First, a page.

While Cheshire East remains true blue, Cheshire West & Chester sits on a political knife-edge with the ruling Labour group having a majority of just one seat. With all-up elections not due until 2019, a single by-election could unseat leader Cllr Samantha Dixon. Labour may have reason to be quietly confident though: voters often use local by-elections to give the party in government nationally a kick and with Labour’s current poll ratings and a by-election success, strengthening their hold on Blacon ward in April, the party will be hopeful of holding on.
Plans for a combined authority taking in both the Cheshire councils plus Warrington look to be dead in the water.
It seems like an age ago now, but back in early May, Theresa May was wildly popular and the snap General Election helped the Conservatives in local elections up and down the country. Lancashire was one such area, where the Tories gained control. (Previously it had been No Overall Control with Labour as the largest party).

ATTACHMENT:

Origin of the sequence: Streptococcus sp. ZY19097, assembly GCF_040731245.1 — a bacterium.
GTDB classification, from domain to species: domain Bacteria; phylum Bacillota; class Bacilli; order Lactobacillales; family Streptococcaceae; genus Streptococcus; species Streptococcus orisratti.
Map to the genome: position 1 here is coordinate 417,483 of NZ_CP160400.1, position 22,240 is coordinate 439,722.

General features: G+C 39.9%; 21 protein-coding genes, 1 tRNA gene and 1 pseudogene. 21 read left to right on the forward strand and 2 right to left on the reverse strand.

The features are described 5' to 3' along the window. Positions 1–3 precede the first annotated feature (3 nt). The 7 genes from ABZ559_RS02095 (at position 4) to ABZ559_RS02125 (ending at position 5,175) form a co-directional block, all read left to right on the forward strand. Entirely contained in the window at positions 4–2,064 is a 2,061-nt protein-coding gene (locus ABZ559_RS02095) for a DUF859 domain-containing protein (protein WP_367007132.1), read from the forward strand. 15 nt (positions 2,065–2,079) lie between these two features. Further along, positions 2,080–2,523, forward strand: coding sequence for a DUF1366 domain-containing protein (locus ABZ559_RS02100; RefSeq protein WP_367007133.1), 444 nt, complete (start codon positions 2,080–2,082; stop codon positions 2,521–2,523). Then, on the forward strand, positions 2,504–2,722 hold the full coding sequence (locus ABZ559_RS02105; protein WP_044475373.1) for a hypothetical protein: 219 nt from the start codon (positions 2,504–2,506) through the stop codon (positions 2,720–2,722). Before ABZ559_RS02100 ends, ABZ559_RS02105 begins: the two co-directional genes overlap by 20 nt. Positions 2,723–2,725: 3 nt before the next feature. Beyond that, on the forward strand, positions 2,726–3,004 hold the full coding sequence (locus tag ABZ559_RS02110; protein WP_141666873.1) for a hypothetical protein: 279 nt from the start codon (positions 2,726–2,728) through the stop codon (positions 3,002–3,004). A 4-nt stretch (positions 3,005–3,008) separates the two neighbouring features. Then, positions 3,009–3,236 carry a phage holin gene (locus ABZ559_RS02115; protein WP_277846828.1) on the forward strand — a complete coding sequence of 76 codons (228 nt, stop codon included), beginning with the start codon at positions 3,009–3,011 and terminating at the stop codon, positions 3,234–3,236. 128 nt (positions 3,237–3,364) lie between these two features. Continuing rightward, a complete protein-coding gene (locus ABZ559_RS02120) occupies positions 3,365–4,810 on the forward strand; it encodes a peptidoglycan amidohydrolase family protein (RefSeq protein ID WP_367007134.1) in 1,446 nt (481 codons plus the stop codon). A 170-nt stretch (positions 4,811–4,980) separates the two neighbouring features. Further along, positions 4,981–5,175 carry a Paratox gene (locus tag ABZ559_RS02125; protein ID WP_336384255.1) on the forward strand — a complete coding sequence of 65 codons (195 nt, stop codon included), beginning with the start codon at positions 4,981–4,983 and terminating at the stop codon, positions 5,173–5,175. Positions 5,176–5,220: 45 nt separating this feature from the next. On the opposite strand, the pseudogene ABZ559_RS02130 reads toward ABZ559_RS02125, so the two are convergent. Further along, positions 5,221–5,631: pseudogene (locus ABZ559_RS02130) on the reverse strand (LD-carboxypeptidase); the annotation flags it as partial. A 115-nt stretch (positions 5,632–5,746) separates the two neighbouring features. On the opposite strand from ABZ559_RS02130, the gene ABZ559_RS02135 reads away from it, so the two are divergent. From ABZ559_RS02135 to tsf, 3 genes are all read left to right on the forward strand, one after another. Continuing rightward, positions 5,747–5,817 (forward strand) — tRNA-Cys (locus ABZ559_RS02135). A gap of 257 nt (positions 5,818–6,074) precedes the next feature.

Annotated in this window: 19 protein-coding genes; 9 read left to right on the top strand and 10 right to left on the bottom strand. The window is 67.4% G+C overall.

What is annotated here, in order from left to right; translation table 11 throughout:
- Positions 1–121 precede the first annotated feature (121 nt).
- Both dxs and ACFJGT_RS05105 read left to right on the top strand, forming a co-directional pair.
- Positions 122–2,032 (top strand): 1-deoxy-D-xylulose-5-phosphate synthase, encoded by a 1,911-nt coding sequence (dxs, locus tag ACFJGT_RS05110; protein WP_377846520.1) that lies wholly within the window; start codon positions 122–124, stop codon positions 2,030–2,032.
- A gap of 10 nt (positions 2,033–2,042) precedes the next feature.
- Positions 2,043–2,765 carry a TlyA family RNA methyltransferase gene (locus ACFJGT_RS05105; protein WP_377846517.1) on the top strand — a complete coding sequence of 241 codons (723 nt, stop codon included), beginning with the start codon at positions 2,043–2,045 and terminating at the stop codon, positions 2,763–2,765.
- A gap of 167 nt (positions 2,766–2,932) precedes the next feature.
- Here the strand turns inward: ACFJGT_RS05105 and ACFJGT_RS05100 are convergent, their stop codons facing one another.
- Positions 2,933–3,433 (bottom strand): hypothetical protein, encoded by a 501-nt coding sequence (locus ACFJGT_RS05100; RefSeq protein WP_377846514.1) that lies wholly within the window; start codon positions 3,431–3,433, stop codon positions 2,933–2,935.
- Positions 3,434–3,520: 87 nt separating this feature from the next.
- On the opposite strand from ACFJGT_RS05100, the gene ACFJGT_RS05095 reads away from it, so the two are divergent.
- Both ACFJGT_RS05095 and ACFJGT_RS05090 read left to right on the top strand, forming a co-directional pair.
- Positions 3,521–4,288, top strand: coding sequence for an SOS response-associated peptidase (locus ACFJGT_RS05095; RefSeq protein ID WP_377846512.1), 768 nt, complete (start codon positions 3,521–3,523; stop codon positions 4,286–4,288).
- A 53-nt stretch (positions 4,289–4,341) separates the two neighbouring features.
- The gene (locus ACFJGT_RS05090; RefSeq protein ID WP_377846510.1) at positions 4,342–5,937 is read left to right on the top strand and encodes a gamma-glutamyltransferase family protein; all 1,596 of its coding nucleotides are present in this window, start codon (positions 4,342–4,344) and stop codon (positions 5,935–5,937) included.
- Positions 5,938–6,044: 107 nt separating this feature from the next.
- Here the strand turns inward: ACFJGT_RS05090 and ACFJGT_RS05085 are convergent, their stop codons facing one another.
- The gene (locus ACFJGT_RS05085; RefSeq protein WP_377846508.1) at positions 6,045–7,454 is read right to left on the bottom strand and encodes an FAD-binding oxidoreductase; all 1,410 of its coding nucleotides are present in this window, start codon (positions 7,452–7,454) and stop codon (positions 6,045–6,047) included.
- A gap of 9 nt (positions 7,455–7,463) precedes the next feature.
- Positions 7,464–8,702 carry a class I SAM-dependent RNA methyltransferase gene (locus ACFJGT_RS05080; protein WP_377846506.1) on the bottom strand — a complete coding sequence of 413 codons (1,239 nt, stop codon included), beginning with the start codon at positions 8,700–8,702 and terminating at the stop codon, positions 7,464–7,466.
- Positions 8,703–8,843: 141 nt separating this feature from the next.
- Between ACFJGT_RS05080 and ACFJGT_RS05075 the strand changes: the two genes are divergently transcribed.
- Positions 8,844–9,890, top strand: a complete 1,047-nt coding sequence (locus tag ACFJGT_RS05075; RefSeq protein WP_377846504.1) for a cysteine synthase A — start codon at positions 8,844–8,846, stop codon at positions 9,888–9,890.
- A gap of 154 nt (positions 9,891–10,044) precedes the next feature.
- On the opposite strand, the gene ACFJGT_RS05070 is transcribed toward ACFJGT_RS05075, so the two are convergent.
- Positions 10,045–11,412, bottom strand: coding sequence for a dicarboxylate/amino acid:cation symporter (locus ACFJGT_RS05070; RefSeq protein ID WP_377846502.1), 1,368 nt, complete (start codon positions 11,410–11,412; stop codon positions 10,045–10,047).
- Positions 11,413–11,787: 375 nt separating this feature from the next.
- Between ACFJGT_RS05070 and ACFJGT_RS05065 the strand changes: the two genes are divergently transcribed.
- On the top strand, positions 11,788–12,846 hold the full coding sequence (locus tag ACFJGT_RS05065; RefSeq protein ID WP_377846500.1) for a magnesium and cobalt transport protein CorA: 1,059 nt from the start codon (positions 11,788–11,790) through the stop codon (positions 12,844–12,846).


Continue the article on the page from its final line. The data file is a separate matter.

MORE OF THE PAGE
Lancashire has two-tier local authorities and Preston, South Ribble and Lancashire are busy co-ordinating their £420m City Deal, aiming to grow the local economy and build more homes, with the promise of 20,000 new jobs along with improvements to roads, schools, parks and health facilities. Whether the lure of a billion pounds of economic growth will persuade residents to accept all the new housing, particularly in South Ribble, remains to be seen.
Although the Conservatives are the largest party following May’s elections, no party has an overall majority and the existing Labour/Lib Dem coalition looks set to continue running the council. Like both Lancashire and Cheshire, any dreams of a Combined Authority deal have drifted away. The mood music from the Government not only favours urban Combined Authorities over rural, but also frowns on any that might be hard work to set up. Perhaps a sensible choice when resources are being siphoned into dealing with Brexit!
Given the Labour surge, a surprise on General Election night was the Conservatives further increasing their majority in Copeland, a traditionally Labour seat.
Energy is one of Cumbria’s key industries, with nuclear dominating economically. Cumbria will be looking to diversify its energy portfolio in coming years and invest more in renewables.
Iain Roberts is senior account manager at Remarkable Group, political engagement public consultation consultancy.